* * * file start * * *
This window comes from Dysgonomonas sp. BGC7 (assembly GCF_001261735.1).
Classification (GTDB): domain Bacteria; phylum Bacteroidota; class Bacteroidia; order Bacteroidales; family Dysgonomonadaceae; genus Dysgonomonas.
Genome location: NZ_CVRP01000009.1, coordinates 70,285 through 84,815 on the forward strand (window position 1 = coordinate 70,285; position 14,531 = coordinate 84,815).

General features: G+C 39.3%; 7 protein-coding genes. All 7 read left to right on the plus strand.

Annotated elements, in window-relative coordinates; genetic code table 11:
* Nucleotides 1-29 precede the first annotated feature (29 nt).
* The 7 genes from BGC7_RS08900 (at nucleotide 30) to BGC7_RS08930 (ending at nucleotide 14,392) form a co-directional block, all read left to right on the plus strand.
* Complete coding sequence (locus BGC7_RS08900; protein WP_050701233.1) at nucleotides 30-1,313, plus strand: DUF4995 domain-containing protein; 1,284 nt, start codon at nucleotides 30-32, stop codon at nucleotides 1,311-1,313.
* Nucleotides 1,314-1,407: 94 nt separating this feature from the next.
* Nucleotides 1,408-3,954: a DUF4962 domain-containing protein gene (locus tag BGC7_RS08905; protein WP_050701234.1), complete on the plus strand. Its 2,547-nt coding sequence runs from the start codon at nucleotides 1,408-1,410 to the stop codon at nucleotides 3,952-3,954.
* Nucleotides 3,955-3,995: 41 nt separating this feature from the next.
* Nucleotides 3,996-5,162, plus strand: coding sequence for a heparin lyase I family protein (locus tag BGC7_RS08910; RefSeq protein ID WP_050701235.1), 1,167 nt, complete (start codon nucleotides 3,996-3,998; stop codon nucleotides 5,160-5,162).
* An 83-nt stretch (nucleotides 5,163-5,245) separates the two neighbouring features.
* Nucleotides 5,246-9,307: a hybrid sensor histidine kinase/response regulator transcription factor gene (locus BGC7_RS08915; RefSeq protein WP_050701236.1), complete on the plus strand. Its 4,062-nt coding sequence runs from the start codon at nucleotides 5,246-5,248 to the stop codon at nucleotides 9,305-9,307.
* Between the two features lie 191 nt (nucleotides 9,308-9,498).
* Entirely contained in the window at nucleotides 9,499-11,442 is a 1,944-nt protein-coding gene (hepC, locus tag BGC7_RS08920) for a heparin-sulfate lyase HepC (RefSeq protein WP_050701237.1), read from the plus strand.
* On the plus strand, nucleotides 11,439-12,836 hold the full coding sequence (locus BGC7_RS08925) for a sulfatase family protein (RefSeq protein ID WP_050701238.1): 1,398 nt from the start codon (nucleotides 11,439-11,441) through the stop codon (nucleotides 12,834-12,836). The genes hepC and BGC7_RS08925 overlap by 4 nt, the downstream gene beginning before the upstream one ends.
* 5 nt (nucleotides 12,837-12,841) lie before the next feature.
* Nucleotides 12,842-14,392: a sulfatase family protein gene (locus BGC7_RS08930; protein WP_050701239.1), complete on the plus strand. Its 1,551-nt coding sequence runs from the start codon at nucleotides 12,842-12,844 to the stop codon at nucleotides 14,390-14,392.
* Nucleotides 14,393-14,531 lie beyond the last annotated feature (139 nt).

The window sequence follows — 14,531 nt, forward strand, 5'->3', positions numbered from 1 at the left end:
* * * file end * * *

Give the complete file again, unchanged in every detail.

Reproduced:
This window comes from Dysgonomonas sp. BGC7 (assembly GCF_001261735.1).
Classification (GTDB): domain Bacteria; phylum Bacteroidota; class Bacteroidia; order Bacteroidales; family Dysgonomonadaceae; genus Dysgonomonas.
Genome location: NZ_CVRP01000009.1, coordinates 70,285 through 84,815 on the forward strand (window position 1 = coordinate 70,285; position 14,531 = coordinate 84,815).

General features: G+C 39.3%; 7 protein-coding genes. All 7 read left to right on the plus strand.

Annotated elements, in window-relative coordinates; genetic code table 11:
* Nucleotides 1-29 precede the first annotated feature (29 nt).
* The 7 genes from BGC7_RS08900 (at nucleotide 30) to BGC7_RS08930 (ending at nucleotide 14,392) form a co-directional block, all read left to right on the plus strand.
* Complete coding sequence (locus BGC7_RS08900; protein WP_050701233.1) at nucleotides 30-1,313, plus strand: DUF4995 domain-containing protein; 1,284 nt, start codon at nucleotides 30-32, stop codon at nucleotides 1,311-1,313.
* Nucleotides 1,314-1,407: 94 nt separating this feature from the next.
* Nucleotides 1,408-3,954: a DUF4962 domain-containing protein gene (locus tag BGC7_RS08905; protein WP_050701234.1), complete on the plus strand. Its 2,547-nt coding sequence runs from the start codon at nucleotides 1,408-1,410 to the stop codon at nucleotides 3,952-3,954.
* Nucleotides 3,955-3,995: 41 nt separating this feature from the next.
* Nucleotides 3,996-5,162, plus strand: coding sequence for a heparin lyase I family protein (locus tag BGC7_RS08910; RefSeq protein ID WP_050701235.1), 1,167 nt, complete (start codon nucleotides 3,996-3,998; stop codon nucleotides 5,160-5,162).
* An 83-nt stretch (nucleotides 5,163-5,245) separates the two neighbouring features.
* Nucleotides 5,246-9,307: a hybrid sensor histidine kinase/response regulator transcription factor gene (locus BGC7_RS08915; RefSeq protein WP_050701236.1), complete on the plus strand. Its 4,062-nt coding sequence runs from the start codon at nucleotides 5,246-5,248 to the stop codon at nucleotides 9,305-9,307.
* Between the two features lie 191 nt (nucleotides 9,308-9,498).
* Entirely contained in the window at nucleotides 9,499-11,442 is a 1,944-nt protein-coding gene (hepC, locus tag BGC7_RS08920) for a heparin-sulfate lyase HepC (RefSeq protein WP_050701237.1), read from the plus strand.
* On the plus strand, nucleotides 11,439-12,836 hold the full coding sequence (locus BGC7_RS08925) for a sulfatase family protein (RefSeq protein ID WP_050701238.1): 1,398 nt from the start codon (nucleotides 11,439-11,441) through the stop codon (nucleotides 12,834-12,836). The genes hepC and BGC7_RS08925 overlap by 4 nt, the downstream gene beginning before the upstream one ends.
* 5 nt (nucleotides 12,837-12,841) lie before the next feature.
* Nucleotides 12,842-14,392: a sulfatase family protein gene (locus BGC7_RS08930; protein WP_050701239.1), complete on the plus strand. Its 1,551-nt coding sequence runs from the start codon at nucleotides 12,842-12,844 to the stop codon at nucleotides 14,390-14,392.
* Nucleotides 14,393-14,531 lie beyond the last annotated feature (139 nt).

The window sequence follows — 14,531 nt, forward strand, 5'->3', positions numbered from 1 at the left end: